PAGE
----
right? As co-host. Like if, if someone’s not putting in the effort, then after like, 1, 2, 3, 4, 5 times of trying. , I, I will stop or I’ll pull away, or, because that effort has to be reciprocated to some point, right? Like, so to me it, I think the key ingredient, and I see it too because like, because I’ve had friends that are from like childhood, it sounds like you as well, like mm-hmm.
If you don’t keep putting in that effort, your lives do become very different, can become very different, right? Like not everyone’s on the same path and will have, you know, those same shared experiences. So if you don’t put in that effort, if you’re not having those shared, shared experiences and you’re not putting in that effort to maintain or just be involved in someone’s life, then I think that it just kind of fades away.
It can fade away anyway. So that would be my like key ingredient in a good friendship or a long lasting. .
[00:18:50] Sarah: Yeah. And I think you’re right, right? We can get really tired and daunting and waste a lot of our time and our energy and who we are as people. Mm-hmm. giving it away to, you know, a cup that has a hole in it, right?
Mm-hmm. where it’s just being like flooded out. So I love that you’re noticing, um, when what people fill you up and what people don’t, right? Mm-hmm. . So that’s, that’s really important. Um, I think I have, I think I have two things maybe that. , I think would be a great ingredient for a relationship. And the first one is kind of going off of what you were talking about, but mutual affection and learning about each other’s love languages, right?
So as much as learning about your love languages stems from your significant others, it happens in your relationships too. So your friendships and something that me and my partner, me and my partner, well yeah, my partner, , me and my best friend talked about was how we like to love each other. And we noticed we were having a lot of conflict because she wasn’t loving me the way I wanted to be loved.
I wasn’t loving her the way she wanted to be loved. And not recognizing that each person has an individual way of showing love, right? Mm-hmm. . And are we willing to accept that that’s how that person makes effort, right? So their mutual affection. And what I noticed was that I am more. Someone that likes to give words of affirmation.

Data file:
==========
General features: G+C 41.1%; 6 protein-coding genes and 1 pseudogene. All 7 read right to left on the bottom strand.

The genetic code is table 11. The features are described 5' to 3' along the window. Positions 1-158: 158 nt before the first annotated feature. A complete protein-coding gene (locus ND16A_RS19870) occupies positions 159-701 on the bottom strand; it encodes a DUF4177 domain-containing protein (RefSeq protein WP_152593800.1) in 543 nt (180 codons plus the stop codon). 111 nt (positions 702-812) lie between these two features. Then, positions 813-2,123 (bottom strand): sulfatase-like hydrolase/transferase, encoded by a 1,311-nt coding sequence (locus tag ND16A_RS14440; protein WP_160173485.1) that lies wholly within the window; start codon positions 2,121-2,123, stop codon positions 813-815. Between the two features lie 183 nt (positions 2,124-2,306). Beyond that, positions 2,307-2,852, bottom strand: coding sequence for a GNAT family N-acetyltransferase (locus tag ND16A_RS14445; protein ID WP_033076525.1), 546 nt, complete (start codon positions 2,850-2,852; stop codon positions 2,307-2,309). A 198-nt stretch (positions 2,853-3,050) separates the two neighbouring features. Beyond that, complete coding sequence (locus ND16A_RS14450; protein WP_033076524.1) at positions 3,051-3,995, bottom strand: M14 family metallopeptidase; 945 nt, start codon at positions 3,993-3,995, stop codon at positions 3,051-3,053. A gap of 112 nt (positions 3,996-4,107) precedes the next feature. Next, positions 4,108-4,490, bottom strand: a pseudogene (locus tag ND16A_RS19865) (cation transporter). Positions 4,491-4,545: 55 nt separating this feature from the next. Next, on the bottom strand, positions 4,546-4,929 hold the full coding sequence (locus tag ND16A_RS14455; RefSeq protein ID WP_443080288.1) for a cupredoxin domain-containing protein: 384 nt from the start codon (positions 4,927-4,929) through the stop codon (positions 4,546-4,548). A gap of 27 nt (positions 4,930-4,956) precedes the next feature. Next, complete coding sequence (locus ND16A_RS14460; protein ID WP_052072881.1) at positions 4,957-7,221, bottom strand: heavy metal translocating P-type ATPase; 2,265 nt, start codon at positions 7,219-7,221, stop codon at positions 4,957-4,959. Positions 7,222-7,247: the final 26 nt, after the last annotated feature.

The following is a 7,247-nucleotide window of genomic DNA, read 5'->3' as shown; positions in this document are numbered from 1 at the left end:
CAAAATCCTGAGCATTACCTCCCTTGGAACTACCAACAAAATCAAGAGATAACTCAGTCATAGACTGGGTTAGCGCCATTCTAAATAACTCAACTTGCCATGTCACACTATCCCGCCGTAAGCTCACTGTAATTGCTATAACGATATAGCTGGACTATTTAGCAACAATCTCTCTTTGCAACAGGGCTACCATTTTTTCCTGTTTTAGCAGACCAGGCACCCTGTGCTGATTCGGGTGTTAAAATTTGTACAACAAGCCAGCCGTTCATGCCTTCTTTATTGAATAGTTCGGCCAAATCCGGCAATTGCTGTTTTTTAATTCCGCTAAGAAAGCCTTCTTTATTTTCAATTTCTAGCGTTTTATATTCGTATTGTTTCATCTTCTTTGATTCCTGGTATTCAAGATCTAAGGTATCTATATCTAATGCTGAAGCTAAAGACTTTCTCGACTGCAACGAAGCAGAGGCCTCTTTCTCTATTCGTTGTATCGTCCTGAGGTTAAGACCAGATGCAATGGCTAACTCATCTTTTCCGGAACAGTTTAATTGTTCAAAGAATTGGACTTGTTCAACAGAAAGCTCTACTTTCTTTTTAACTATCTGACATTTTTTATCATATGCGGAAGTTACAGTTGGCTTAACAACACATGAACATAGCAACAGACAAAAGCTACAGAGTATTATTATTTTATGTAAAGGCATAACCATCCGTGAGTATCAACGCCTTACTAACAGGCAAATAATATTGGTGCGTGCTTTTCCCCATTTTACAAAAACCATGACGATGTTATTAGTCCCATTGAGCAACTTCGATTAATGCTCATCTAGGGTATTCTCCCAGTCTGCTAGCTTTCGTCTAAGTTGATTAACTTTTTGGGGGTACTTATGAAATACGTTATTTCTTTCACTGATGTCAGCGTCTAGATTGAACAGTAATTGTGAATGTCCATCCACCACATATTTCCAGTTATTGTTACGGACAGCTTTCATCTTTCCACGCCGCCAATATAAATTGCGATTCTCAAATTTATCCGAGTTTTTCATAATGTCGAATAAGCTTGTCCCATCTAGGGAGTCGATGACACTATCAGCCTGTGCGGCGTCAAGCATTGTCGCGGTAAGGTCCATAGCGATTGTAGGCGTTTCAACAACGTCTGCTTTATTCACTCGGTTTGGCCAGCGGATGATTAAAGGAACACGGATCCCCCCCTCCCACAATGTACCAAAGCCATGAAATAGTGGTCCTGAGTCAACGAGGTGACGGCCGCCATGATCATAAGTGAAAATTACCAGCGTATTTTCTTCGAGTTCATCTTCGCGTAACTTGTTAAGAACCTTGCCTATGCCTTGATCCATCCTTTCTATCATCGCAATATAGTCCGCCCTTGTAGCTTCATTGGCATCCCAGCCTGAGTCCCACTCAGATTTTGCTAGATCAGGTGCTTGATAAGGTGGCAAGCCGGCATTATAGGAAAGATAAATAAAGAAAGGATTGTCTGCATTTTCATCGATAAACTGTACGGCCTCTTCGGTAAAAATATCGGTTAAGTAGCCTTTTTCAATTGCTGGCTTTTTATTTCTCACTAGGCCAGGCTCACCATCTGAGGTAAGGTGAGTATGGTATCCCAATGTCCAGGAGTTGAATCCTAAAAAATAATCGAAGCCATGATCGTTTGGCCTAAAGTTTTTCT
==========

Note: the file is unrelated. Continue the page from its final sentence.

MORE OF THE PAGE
I’m someone that likes to encourage, I’m a very talkative lover. And then for her, she’s more of a gift giver. So she loves giving gifts to show her appreciation. She loves making time for you kind of thing. So her way of loving is a little different when maybe I don’t have all the time in the world to give, but getting that text from me saying, Hey, you’re doing a good job.
How are you? Right? Or, Hey, I heard you got that promotion, like amazing. And cheering her on. That’s actually what deep down is what she really needed too. Mm-hmm. , right? So we’ve began, begun to accept each other, accept each other’s love languages even though we’re at a distance, right? So for her, again, gift giving, for me it’s Words of affirmation.
So, and that could be different for everyone. And for us, we were willing to accept that this is the way this person loves to give love. And because I fully honor and respect that person, and I love this person, that I’m willing to allow them to show me that love. And in whichever way they wanna give it, and I’m content receiving it, right?
It does fill me up. Mm-hmm. , I do feel good about it, but if you don’t feel good about it, you’re allowed to walk away from a relationship, right? Mm-hmm. . And you can find what does fill you up. But we’ve had that compassion and mutual respect with each other, where we’ve learned that through a lot of mistakes, obviously, and then come to this point where we have that mutual understanding.
Um, another one I would say is emotional respect. And I think that’s a big one because, , every relationship is highly emotional. , whether it is, you know, whether you’re just starting out or whether it’s years into the future or years in, um, every emotion co, I mean every relationship stems from these, this emotional intimacy.
So creating really deep, intimate bonds and having respect for each other when we were feeling something negative towards the other person, for example, or feeling something positive towards the other person, for example. And being able to express that and then being able to allow the other person to express that.
So, you know, maybe when someone is crying, not saying, oh my God, you’re okay. It’s gonna be fine. Stop crying. Right? That’s how we tell them to invalidate their feelings and no, that’s not okay. Right? Because we actually don’t know if it’s gonna be okay. Right? We, we can’t promise that. So what I don’t like to do is I don’t like to tell someone to stop crying.
I don’t like to offer tissues and I don’t like to, um, . I don’t like to say it’s gonna be okay because I don’t know that what if it’s not gonna be, I can’t make any promises, right? But what I can do is be your anchor and your safety in this moment. And for us, that created so much more vulnerability between the two of us.